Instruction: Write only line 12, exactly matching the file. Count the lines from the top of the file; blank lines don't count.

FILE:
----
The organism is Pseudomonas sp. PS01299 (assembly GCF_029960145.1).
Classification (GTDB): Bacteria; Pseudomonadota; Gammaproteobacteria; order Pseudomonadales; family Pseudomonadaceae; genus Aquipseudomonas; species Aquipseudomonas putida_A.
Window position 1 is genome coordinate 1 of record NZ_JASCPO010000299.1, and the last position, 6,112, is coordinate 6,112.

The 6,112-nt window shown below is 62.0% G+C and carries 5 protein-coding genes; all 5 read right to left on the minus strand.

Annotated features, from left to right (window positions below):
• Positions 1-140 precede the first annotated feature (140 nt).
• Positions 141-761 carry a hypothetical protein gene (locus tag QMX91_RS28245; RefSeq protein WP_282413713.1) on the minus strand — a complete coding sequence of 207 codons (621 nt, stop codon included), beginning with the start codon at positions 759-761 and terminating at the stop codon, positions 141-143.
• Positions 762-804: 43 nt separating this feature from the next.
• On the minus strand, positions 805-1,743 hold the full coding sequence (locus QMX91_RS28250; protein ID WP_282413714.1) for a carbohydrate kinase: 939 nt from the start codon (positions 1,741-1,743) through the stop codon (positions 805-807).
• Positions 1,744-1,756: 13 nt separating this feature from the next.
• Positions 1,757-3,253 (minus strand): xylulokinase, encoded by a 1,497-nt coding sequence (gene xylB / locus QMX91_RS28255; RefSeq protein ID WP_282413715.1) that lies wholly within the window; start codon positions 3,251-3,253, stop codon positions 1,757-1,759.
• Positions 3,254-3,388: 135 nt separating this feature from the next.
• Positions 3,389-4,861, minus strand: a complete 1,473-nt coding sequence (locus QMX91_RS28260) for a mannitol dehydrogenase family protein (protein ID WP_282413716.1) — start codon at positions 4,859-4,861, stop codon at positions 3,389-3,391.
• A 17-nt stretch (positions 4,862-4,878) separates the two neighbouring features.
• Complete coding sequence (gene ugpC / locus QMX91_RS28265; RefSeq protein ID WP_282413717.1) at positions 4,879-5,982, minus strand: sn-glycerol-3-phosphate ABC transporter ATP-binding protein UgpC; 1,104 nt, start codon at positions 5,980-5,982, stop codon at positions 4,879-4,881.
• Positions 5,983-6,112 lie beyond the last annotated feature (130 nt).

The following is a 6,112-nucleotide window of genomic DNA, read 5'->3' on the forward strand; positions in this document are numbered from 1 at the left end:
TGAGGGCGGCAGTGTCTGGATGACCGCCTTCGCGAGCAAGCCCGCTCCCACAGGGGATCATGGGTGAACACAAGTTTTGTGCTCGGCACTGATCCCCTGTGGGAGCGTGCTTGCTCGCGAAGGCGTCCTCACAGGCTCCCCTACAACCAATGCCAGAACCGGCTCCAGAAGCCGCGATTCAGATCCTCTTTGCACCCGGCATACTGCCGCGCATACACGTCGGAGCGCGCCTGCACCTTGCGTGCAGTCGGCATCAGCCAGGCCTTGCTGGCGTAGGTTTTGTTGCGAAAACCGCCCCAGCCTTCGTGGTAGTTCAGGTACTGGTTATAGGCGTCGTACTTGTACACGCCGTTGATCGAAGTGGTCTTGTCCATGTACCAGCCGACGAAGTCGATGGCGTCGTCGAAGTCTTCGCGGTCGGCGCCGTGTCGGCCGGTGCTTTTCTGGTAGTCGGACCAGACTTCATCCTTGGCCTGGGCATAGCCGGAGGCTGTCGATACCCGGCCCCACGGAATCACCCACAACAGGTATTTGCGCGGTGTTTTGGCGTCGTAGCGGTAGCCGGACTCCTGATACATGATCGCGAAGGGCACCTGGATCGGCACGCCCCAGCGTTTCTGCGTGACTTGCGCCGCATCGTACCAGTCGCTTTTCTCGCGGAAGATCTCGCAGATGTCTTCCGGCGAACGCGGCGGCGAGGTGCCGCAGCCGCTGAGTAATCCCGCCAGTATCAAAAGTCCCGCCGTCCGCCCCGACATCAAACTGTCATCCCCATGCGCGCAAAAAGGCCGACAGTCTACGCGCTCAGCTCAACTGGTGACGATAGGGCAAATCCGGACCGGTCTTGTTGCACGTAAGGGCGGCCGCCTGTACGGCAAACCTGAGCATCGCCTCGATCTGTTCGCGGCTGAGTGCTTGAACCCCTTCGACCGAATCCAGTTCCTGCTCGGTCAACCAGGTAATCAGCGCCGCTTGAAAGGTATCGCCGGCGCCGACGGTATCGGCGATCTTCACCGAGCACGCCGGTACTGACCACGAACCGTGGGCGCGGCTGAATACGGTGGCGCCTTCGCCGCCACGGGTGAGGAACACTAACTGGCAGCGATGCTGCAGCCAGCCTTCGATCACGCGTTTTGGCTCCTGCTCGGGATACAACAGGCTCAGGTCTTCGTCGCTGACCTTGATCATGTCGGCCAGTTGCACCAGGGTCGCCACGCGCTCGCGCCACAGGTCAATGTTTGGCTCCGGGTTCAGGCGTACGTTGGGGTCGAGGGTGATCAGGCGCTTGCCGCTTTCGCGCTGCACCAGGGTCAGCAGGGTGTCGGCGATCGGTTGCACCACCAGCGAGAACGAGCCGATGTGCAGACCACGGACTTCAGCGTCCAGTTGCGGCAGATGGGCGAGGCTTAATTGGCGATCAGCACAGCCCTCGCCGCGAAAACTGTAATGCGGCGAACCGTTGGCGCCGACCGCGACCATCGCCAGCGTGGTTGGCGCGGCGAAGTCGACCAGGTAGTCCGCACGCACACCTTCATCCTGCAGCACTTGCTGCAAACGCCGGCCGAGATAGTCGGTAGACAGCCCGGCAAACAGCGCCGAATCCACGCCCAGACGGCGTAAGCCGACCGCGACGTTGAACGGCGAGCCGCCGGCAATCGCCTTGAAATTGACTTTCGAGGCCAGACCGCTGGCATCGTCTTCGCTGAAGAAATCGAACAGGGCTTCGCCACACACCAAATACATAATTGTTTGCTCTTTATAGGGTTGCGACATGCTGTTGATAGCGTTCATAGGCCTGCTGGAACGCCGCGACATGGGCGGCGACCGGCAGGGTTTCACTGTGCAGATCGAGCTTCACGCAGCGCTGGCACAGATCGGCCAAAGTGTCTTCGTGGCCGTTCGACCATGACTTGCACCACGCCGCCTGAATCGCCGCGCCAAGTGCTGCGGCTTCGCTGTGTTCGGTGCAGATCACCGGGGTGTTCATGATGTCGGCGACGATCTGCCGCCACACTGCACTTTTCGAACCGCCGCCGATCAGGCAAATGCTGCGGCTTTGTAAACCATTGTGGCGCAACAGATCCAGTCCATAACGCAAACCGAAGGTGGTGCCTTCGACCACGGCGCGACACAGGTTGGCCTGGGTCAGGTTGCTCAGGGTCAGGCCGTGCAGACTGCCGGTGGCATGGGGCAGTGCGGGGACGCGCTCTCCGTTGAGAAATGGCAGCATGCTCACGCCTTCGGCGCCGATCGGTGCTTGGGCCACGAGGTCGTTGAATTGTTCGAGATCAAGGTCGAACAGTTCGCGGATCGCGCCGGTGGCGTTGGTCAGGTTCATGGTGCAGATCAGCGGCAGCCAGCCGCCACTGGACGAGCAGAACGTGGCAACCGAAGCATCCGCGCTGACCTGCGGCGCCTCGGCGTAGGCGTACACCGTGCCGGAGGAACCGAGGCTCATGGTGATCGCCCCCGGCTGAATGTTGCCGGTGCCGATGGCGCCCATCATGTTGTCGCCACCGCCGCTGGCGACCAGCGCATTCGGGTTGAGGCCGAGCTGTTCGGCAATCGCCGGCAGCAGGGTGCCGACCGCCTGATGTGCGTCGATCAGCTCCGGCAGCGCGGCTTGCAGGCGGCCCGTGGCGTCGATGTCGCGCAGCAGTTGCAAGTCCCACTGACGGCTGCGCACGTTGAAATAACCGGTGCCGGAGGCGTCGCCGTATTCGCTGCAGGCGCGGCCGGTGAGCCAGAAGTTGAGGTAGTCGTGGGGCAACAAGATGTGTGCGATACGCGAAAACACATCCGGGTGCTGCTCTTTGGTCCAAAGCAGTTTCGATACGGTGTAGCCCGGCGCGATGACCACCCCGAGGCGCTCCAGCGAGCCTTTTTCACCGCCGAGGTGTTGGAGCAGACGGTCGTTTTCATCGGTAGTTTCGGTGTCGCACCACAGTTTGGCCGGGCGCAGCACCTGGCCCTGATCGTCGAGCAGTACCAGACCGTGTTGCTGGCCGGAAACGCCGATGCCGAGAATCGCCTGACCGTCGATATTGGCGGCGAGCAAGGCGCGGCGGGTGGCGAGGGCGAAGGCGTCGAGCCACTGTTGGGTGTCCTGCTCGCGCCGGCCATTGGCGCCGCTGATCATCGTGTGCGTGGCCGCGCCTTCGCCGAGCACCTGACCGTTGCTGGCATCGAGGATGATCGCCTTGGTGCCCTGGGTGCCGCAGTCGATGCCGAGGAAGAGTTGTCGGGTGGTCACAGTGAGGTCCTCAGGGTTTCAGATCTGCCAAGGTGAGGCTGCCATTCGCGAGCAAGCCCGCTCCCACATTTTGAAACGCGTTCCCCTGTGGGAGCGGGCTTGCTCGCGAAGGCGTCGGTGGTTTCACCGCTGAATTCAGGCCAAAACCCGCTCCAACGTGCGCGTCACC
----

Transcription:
• Positions 3,254-3,388: 135 nt separating this feature from the next.